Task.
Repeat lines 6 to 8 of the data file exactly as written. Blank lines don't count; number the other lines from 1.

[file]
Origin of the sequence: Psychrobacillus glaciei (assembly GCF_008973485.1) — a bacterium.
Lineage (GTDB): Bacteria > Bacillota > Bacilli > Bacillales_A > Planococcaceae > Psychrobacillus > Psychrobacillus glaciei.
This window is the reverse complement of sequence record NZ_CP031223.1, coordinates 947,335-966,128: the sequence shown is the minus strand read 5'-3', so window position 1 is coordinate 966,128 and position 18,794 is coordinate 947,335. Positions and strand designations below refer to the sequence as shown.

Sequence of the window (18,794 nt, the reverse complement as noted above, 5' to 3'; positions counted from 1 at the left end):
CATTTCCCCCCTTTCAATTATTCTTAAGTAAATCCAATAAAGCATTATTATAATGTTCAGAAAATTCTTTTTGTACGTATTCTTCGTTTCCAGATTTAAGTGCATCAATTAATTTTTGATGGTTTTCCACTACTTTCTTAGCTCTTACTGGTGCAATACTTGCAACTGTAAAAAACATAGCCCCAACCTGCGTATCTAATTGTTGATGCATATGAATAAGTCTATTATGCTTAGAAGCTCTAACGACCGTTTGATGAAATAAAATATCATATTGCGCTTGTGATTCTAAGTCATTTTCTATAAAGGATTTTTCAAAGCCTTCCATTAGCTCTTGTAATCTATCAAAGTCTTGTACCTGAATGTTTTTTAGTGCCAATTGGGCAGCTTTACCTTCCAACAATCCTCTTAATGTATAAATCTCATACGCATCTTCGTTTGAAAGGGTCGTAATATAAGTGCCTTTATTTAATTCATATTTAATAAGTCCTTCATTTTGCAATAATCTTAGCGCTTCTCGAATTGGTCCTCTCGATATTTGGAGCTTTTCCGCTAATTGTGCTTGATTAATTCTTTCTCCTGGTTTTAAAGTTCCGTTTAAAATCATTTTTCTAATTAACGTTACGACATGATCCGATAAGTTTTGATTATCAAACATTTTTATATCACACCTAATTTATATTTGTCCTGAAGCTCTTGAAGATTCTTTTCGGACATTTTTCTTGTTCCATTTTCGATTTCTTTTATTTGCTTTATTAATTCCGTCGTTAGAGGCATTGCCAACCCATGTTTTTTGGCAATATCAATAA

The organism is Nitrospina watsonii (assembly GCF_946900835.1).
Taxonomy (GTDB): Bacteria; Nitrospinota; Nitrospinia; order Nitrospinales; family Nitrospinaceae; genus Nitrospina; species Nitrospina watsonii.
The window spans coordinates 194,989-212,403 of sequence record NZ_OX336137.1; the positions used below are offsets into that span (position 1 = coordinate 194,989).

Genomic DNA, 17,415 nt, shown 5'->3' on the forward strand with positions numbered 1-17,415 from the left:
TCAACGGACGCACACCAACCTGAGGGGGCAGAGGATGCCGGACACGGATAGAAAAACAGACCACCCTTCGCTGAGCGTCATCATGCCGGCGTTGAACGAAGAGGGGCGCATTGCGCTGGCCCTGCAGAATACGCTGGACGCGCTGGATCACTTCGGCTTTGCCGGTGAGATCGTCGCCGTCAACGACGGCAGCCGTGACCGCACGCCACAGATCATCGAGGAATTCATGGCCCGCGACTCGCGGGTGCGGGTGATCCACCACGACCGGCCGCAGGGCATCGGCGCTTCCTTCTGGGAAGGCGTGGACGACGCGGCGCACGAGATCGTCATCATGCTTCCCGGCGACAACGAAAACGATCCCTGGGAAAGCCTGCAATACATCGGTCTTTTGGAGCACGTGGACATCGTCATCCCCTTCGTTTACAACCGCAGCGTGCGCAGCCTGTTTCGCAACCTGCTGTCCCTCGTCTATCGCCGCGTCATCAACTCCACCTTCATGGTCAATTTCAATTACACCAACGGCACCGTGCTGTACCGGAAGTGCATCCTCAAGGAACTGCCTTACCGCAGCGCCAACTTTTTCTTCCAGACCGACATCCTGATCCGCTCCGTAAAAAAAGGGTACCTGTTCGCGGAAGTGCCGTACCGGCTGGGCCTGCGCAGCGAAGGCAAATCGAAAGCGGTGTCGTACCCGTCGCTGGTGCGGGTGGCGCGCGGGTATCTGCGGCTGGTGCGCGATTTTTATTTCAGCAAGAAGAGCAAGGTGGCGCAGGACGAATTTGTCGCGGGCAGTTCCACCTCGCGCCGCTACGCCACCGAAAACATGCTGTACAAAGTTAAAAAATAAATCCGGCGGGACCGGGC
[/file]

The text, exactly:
The organism is Nitrospina watsonii (assembly GCF_946900835.1).
Taxonomy (GTDB): Bacteria; Nitrospinota; Nitrospinia; order Nitrospinales; family Nitrospinaceae; genus Nitrospina; species Nitrospina watsonii.
The window spans coordinates 194,989-212,403 of sequence record NZ_OX336137.1; the positions used below are offsets into that span (position 1 = coordinate 194,989).